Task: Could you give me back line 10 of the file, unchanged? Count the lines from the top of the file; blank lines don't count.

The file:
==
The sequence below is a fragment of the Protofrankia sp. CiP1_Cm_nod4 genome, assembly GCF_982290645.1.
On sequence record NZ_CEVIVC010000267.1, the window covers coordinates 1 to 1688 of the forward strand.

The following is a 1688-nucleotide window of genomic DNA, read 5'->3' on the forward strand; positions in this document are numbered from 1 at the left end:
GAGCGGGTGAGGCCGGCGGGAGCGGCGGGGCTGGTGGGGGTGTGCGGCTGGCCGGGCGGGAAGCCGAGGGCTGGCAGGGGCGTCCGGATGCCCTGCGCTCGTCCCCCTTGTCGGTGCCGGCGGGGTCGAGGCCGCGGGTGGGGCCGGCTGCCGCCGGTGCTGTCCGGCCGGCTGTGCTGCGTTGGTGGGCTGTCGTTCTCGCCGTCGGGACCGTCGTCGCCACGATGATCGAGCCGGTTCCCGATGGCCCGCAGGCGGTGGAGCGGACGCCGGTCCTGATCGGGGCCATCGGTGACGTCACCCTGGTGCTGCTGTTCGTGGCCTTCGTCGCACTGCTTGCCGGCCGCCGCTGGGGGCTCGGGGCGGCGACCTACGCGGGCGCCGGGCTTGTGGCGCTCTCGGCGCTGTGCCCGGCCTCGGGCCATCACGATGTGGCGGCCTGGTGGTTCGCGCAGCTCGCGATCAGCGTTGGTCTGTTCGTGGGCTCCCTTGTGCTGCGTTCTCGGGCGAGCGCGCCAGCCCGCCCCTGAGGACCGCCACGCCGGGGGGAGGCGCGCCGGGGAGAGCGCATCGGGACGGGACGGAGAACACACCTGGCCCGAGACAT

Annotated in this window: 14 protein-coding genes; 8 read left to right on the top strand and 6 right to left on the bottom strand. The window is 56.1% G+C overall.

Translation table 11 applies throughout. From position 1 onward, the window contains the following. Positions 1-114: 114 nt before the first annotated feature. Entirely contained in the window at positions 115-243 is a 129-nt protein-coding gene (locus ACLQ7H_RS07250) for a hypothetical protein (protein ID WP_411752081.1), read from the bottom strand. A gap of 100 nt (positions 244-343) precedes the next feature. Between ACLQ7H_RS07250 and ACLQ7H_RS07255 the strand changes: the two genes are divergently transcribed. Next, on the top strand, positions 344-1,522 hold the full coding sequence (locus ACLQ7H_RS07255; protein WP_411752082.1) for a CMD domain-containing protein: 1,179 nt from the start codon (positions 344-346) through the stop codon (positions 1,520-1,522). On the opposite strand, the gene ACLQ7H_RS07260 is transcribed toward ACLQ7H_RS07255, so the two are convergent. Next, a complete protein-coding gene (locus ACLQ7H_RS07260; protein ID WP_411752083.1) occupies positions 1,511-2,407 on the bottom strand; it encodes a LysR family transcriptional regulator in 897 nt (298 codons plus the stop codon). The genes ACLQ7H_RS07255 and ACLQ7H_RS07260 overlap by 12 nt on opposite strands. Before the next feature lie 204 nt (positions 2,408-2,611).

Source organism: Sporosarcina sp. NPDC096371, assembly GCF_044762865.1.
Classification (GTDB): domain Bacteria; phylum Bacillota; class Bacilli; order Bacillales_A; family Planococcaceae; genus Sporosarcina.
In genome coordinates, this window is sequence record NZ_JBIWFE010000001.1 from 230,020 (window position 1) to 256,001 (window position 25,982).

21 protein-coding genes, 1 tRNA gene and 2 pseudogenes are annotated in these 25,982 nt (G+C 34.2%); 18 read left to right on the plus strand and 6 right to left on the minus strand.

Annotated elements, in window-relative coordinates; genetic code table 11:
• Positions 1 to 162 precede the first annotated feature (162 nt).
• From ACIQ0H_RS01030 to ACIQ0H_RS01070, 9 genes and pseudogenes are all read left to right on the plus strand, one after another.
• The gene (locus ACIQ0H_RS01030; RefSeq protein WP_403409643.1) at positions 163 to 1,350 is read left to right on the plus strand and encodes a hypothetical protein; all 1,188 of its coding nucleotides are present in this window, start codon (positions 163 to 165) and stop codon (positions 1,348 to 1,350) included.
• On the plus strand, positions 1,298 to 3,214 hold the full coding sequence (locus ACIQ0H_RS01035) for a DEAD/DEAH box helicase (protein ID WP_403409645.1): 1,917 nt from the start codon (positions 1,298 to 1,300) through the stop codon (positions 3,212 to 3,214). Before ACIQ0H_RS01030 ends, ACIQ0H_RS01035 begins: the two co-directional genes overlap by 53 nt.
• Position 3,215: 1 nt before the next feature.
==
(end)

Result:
21 protein-coding genes, 1 tRNA gene and 2 pseudogenes are annotated in these 25,982 nt (G+C 34.2%); 18 read left to right on the plus strand and 6 right to left on the minus strand.